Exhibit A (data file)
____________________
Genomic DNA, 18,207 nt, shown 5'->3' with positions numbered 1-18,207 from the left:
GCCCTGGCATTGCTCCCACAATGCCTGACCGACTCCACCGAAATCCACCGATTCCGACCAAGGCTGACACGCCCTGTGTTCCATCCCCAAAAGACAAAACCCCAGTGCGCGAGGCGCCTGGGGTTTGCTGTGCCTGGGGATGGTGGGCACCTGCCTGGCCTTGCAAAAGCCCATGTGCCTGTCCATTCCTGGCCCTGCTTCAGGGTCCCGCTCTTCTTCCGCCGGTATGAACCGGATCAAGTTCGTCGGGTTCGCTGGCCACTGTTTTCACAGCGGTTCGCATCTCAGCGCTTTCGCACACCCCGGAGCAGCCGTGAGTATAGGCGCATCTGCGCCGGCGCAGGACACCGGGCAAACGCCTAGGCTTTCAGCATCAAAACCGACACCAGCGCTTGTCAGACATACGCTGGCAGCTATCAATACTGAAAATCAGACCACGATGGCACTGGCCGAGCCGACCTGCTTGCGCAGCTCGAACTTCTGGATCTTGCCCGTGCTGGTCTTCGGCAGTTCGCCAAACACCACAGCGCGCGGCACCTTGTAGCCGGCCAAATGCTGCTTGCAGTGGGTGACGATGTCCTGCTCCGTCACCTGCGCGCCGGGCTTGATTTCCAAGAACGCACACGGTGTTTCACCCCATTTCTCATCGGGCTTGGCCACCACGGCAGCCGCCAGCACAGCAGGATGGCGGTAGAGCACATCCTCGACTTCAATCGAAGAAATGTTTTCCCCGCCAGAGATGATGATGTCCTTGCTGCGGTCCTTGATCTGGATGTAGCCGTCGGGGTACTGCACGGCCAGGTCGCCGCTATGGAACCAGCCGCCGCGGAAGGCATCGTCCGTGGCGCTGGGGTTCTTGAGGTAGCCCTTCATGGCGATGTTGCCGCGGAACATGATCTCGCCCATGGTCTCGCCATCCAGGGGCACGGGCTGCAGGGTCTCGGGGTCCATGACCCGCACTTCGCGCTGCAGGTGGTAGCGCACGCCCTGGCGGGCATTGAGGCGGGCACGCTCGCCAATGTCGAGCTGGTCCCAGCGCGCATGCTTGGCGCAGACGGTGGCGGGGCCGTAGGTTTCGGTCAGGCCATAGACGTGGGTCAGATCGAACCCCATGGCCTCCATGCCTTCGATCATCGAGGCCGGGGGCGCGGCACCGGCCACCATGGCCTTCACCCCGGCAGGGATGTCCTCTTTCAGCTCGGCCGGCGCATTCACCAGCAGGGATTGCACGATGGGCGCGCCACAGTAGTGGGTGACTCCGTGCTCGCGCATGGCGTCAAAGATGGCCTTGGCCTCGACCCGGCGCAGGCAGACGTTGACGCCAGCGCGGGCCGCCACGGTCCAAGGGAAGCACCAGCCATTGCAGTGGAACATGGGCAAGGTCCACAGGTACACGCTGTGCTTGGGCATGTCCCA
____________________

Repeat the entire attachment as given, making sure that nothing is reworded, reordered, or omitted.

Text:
Genomic DNA, 18,207 nt, shown 5'->3' with positions numbered 1-18,207 from the left:
GCCCTGGCATTGCTCCCACAATGCCTGACCGACTCCACCGAAATCCACCGATTCCGACCAAGGCTGACACGCCCTGTGTTCCATCCCCAAAAGACAAAACCCCAGTGCGCGAGGCGCCTGGGGTTTGCTGTGCCTGGGGATGGTGGGCACCTGCCTGGCCTTGCAAAAGCCCATGTGCCTGTCCATTCCTGGCCCTGCTTCAGGGTCCCGCTCTTCTTCCGCCGGTATGAACCGGATCAAGTTCGTCGGGTTCGCTGGCCACTGTTTTCACAGCGGTTCGCATCTCAGCGCTTTCGCACACCCCGGAGCAGCCGTGAGTATAGGCGCATCTGCGCCGGCGCAGGACACCGGGCAAACGCCTAGGCTTTCAGCATCAAAACCGACACCAGCGCTTGTCAGACATACGCTGGCAGCTATCAATACTGAAAATCAGACCACGATGGCACTGGCCGAGCCGACCTGCTTGCGCAGCTCGAACTTCTGGATCTTGCCCGTGCTGGTCTTCGGCAGTTCGCCAAACACCACAGCGCGCGGCACCTTGTAGCCGGCCAAATGCTGCTTGCAGTGGGTGACGATGTCCTGCTCCGTCACCTGCGCGCCGGGCTTGATTTCCAAGAACGCACACGGTGTTTCACCCCATTTCTCATCGGGCTTGGCCACCACGGCAGCCGCCAGCACAGCAGGATGGCGGTAGAGCACATCCTCGACTTCAATCGAAGAAATGTTTTCCCCGCCAGAGATGATGATGTCCTTGCTGCGGTCCTTGATCTGGATGTAGCCGTCGGGGTACTGCACGGCCAGGTCGCCGCTATGGAACCAGCCGCCGCGGAAGGCATCGTCCGTGGCGCTGGGGTTCTTGAGGTAGCCCTTCATGGCGATGTTGCCGCGGAACATGATCTCGCCCATGGTCTCGCCATCCAGGGGCACGGGCTGCAGGGTCTCGGGGTCCATGACCCGCACTTCGCGCTGCAGGTGGTAGCGCACGCCCTGGCGGGCATTGAGGCGGGCACGCTCGCCAATGTCGAGCTGGTCCCAGCGCGCATGCTTGGCGCAGACGGTGGCGGGGCCGTAGGTTTCGGTCAGGCCATAGACGTGGGTCAGATCGAACCCCATGGCCTCCATGCCTTCGATCATCGAGGCCGGGGGCGCGGCACCGGCCACCATGGCCTTCACCCCGGCAGGGATGTCCTCTTTCAGCTCGGCCGGCGCATTCACCAGCAGGGATTGCACGATGGGCGCGCCACAGTAGTGGGTGACTCCGTGCTCGCGCATGGCGTCAAAGATGGCCTTGGCCTCGACCCGGCGCAGGCAGACGTTGACGCCAGCGCGGGCCGCCACGGTCCAAGGGAAGCACCAGCCATTGCAGTGGAACATGGGCAAGGTCCACAGGTACACGCTGTGCTTGGGCATGTCCCA